New surveillance franchisor eyes '60 to 80 percent market share'

Thursday, September 25, 2008

FREMONT, Calif.--Kim Rubin, CEO of IP-based video surveillance, networking and security company SightMind, hopes "2008 is a crossover year." Just two years after founding the company here, the serial entrepreneur is currently meeting with interested potential franchisees and expects to see the first SightMind franchise in full operation within the next 60 to 90 days.
Rubin expects big growth outward from there. "Sales of IP camera systems is growing at a rate of 44 percent a year," he said. "Our goal is to get 60 to 80 percent of the U.S. market share in the next seven years. And I don't see that as aggressive." Rubin says that SightMind is looking at expanding into every major metropolitan area in the United States.
"This is a very fragmented industry," Rubin said, explaining that a SightMind franchise would offer large institutions like schools, industrial facilities and government agencies the most advanced digital surveillance technology available and come complete with a tested business model, full technical and back-office support, redundant storage and a maintenance contract. This model, he said, would give franchisees a competitive advantage over existing security installers and integrators.
"This is not your father's CCTV," Rubin said.
There are two basic franchise models available. The first, available for $60,000, is for anyone interested in starting a business from scratch and the second ($40,000) is available as an added service for an established security company.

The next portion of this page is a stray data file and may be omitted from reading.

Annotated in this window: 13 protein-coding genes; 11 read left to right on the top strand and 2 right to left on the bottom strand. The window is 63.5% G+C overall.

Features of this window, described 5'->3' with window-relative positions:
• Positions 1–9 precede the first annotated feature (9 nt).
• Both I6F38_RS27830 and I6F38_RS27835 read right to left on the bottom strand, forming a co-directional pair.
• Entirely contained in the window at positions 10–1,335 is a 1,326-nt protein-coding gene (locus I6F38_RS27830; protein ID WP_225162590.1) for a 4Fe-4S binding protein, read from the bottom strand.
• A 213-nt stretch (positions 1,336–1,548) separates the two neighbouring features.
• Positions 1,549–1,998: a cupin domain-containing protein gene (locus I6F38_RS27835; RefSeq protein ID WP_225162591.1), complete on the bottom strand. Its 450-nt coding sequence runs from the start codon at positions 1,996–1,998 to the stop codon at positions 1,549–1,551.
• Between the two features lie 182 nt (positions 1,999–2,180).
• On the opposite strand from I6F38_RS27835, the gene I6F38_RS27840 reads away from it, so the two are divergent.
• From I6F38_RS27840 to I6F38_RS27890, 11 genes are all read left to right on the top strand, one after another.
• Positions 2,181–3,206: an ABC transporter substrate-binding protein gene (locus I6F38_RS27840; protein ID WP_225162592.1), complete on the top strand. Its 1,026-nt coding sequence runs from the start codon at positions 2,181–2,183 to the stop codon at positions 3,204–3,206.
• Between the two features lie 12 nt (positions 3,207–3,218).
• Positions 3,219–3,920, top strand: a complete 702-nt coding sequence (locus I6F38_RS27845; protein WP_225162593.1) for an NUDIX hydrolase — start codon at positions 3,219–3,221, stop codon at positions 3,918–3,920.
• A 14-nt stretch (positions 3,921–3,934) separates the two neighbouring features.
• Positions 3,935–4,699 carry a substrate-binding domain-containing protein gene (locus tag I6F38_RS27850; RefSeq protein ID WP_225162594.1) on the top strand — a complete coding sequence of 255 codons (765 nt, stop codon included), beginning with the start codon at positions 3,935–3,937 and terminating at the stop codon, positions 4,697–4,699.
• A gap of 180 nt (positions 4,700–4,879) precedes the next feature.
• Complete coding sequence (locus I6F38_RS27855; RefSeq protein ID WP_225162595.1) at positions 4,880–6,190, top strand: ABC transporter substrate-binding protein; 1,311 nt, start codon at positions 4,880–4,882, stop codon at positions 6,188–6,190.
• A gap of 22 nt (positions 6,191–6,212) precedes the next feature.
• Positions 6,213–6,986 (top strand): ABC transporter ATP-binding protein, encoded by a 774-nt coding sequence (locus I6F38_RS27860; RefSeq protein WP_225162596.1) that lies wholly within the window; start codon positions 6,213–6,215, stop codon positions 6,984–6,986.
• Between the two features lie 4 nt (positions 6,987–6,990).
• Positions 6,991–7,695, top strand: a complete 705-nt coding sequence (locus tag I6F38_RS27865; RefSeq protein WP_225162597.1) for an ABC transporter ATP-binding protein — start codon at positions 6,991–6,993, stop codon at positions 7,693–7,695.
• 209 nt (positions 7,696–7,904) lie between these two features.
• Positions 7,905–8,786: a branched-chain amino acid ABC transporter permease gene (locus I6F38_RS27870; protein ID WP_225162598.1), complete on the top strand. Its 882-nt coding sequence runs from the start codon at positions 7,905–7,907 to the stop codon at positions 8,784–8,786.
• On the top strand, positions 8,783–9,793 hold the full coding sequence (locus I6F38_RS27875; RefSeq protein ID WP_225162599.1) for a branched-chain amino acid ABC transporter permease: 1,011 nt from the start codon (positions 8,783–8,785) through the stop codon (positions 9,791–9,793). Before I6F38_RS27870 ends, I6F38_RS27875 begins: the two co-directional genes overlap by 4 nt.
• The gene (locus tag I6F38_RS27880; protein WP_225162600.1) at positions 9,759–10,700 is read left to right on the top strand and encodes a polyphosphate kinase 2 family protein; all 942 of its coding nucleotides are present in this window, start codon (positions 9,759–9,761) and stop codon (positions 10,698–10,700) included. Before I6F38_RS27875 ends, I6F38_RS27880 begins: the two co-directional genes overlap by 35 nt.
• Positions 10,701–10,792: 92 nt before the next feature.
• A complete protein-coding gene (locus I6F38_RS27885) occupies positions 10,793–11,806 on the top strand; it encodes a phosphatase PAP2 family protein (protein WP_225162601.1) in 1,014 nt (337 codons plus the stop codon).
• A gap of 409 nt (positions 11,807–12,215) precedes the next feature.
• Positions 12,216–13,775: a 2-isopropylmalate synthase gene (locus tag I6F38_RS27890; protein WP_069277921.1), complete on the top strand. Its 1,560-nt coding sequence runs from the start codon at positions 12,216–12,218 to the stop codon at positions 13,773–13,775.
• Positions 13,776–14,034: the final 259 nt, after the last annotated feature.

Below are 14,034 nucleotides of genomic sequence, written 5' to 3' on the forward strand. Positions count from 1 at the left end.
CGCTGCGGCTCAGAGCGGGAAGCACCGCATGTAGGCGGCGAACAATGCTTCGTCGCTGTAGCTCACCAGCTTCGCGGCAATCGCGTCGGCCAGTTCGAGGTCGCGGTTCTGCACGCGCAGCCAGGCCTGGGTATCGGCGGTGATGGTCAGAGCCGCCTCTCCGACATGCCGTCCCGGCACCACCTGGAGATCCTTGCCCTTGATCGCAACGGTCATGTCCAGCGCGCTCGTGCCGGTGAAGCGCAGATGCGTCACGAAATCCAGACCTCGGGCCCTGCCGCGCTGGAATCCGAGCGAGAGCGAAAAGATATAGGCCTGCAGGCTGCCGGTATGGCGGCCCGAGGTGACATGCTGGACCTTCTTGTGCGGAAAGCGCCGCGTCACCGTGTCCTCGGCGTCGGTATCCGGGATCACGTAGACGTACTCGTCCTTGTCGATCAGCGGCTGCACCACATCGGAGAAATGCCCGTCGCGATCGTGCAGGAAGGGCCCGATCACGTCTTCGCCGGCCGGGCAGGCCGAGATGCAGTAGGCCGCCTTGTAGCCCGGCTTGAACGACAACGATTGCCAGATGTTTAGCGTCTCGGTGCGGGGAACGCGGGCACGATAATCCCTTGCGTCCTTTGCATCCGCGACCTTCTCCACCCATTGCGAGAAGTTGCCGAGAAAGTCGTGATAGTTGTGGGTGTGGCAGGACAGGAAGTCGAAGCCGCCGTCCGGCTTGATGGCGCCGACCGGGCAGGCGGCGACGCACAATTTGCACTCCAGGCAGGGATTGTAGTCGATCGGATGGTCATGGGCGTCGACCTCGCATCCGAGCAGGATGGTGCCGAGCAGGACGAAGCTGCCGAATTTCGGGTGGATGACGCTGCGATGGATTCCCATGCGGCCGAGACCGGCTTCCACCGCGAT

SightMind joins a recent trend of franchisors entering the video security marketplace. and EYESthere both announced programs in 2007.
Rubin, with dual engineering degrees from UC Berkeley in Computer Science and Electrical Engineering has founded four technology companies previously (the last of which, IntelliDOT, provides a patient safety system for hospitals). He has been eyeing the recent trend toward no-response policies--Fremont recently passed the most-aggressive such policy in the United States--and believes SightMind's model should also help cut false alarms by putting control of extremely detailed, and pertinent alarm-generated data in the hands of the end user in real time.